A few years ago, when I quit my job to freelance full-time, I made the conscious decision that I would bootstrap my business. That meant that I would reinvest some of the money the business was bringing in back into the business itself. I made this decision because I really didn’t want to take on debt or be beholden to anyone who gave me money.
Over the years, this means I’ve had to learn how to create a business budget. I’m going to be honest, in the beginning, I didn’t really think about having a business budget. I knew what I could and could not spend.
However, as my business and brand have expanded, and as I see myself investing more money into things like marketing, and as I have more personal expenses than I used to, it’s important for me to keep a business budget so I can keep an eye on things.
Now, when most people hear “business budget” they are usually at a loss for where to start. I definitely was too. Fortunately, I’ve learned that simple is usually best. In this post, you’re going to learn the things you definitely need in order to create a business budget.
Put a limit on how much you’re willing to spend.
My issue with a business budget in the past was that I really don’t have any qualms about putting money back into my business. Since I see it as an investment, I shell out the money for a good email marketing service or education often times without thinking twice about it.
However, everything has it’s limits. Because I really didn’t care about the spending in my business, I was often times left with not very much to show for my success in my personal finances. It wasn’t until recently when I realized this had to stop.
The easiest way for me to put the reins on my business spending was simply to decide how much I was willing to spend on regular business expenses each month and stick to it. With that, I came up with $2000. Two grand may not seem like a lot of money (and it’s really not as far as business operations go), but I can get a lot taken care of for less than that each month.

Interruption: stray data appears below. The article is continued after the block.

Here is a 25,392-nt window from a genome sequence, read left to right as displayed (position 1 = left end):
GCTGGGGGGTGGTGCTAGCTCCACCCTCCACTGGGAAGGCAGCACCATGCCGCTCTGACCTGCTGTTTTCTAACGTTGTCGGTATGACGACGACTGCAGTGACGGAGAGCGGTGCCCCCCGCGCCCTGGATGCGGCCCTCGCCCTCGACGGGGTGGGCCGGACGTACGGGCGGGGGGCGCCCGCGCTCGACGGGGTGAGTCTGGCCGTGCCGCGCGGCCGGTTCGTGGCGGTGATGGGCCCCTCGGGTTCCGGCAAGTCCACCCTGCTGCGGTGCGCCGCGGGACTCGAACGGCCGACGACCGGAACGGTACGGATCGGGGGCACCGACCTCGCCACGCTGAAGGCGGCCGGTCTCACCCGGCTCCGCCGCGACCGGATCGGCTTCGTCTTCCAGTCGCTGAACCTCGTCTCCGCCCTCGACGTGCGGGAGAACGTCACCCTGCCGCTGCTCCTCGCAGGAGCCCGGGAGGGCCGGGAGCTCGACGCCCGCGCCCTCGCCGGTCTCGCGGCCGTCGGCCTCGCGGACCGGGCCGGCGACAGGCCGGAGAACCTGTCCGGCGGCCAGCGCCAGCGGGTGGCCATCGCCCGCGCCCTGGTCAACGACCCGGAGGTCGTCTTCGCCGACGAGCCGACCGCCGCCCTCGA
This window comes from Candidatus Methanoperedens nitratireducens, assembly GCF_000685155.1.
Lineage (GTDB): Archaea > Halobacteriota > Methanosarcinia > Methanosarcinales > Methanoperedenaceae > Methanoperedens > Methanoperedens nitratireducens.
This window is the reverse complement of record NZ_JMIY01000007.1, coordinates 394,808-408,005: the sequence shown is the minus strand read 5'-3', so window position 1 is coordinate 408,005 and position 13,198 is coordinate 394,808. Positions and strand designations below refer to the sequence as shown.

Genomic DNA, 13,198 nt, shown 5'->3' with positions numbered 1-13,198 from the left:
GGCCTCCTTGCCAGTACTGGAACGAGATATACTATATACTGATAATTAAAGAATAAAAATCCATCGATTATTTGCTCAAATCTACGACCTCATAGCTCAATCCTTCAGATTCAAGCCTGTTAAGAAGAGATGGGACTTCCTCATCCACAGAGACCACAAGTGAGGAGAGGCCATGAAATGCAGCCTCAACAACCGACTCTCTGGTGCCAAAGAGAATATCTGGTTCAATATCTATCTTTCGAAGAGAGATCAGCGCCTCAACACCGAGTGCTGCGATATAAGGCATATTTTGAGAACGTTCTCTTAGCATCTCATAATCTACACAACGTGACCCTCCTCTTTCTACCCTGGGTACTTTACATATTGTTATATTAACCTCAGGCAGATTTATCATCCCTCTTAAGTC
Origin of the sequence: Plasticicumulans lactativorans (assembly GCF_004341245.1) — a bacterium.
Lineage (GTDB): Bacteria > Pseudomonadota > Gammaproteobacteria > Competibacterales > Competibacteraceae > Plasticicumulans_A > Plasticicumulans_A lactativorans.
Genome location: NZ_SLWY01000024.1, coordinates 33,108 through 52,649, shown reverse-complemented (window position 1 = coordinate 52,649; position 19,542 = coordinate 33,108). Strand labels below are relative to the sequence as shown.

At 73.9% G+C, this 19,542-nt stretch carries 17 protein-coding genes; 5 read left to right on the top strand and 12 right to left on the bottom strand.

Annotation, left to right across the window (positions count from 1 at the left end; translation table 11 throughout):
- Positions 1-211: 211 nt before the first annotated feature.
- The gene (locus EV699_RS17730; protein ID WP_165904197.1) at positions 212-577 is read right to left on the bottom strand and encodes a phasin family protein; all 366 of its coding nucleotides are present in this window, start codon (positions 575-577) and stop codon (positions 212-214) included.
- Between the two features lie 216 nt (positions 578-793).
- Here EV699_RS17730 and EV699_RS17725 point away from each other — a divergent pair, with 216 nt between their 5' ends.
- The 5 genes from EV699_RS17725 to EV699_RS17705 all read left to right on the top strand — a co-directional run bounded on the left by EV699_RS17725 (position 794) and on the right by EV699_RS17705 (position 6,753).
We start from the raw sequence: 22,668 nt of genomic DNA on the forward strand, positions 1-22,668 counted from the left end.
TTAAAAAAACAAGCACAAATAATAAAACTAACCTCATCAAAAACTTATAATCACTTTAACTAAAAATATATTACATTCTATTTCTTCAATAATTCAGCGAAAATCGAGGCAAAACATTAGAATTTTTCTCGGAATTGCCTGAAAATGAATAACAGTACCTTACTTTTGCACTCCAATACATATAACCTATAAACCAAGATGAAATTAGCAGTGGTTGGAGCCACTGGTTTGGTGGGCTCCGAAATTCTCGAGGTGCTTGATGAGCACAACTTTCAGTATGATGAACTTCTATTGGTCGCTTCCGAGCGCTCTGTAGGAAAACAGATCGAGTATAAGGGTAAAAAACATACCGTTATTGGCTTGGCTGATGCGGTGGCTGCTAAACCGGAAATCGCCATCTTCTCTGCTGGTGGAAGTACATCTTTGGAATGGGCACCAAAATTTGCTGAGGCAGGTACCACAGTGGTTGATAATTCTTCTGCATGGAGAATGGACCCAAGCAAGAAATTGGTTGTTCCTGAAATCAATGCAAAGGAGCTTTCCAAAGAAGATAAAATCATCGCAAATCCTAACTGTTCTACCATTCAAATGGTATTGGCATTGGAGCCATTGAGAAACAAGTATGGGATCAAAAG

Know your priorities.
Another reason why I had a hard time sticking to a business budget in the past was because I didn’t really have any priorities. Like most creative entrepreneurs, I’m never without ideas and there’s a lot I want to accomplish. This led to a lot of wasted time and money as well as incomplete projects.
The only way for me to overcome this was to use the KISS acronym (Keep it simple, Stupid). I had to simplify my business by focusing on one thing at a time. From there, I knew what to invest in and what not to invest in.
Additionally, it helped me prioritize expenses. For example, liability insurance is probably more important than investing in a launch for a digital course that I would be rushing anyway.
By keeping these two things in mind, I’ve been able to create a solid business budget and actually stick to it. Sometimes we have to tighten our belts when it comes to business spending.